Global per capita fish consumption now at 20kg a year
Higher supply from aquaculture and firm demand has pushed global per capita fish consumption to over 20 kilograms a year, the Food and Agriculture Organization said today.
The FAO said it marks the first time that global per capital fish consumption breached 20 kilograms a year, adding that record hauls for some key species and reduced wastage had an impact on consumption.
The FAO, however, said the State of World Fisheries and Aquaculture showed that a third of commercial fish stocks are now fished at biologically unsustainable levels.
The FAO credited aquaculture for allowing global supply of fish for human consumption to outpace population growth in the past five decades. Global production in aquaculture—molluscs, crustaceans, and other nonfish animals–hit 73.8 million tons in 2014.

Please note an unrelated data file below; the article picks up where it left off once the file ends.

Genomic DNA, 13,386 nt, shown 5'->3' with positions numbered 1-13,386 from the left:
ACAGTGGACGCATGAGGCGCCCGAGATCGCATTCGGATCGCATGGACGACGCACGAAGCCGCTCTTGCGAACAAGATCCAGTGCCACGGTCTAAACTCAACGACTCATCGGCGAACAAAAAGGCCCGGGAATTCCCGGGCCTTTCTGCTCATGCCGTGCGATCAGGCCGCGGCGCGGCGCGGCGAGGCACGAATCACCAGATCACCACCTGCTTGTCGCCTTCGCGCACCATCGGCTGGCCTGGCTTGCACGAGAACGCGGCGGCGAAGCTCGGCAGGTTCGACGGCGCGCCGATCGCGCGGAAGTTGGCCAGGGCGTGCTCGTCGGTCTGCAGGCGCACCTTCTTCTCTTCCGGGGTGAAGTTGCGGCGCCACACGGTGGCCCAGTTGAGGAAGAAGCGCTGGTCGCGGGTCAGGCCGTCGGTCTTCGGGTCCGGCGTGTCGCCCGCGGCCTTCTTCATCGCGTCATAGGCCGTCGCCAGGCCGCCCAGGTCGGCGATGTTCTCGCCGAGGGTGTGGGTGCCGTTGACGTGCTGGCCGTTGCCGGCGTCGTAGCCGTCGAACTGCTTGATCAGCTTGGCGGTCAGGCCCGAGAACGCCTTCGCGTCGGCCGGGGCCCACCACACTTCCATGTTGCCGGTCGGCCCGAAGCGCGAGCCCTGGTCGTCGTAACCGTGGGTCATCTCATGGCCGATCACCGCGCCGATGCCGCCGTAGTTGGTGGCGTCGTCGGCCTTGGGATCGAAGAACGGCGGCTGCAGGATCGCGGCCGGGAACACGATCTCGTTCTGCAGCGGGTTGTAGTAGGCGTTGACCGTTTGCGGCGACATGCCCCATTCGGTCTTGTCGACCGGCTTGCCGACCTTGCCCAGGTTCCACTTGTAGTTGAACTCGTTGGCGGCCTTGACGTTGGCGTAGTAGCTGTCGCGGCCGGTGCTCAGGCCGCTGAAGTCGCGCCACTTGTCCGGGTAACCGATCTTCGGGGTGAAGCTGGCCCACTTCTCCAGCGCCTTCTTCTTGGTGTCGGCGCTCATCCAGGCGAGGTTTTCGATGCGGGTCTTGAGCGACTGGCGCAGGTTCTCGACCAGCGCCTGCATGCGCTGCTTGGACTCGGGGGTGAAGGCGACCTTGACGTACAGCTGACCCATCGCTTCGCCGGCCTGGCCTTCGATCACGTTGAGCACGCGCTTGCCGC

China is the leading nation in aquaculture, reporting the fastest expansion. In Nigeria, aquaculture output is said to have increased 20-fold in the past two decades. Chile and Indonesia were also reported to have shown remarkable growth. Norway and Vietnam, the world’s second and third biggest fish exporters, also reported strong growth.
The FAO’s outlook for the fish sector remains largely positive, with world fish production expected to grow at 1.5 percent per annum until 2025. The growth in fish production is expected mainly from developing countries in Asia.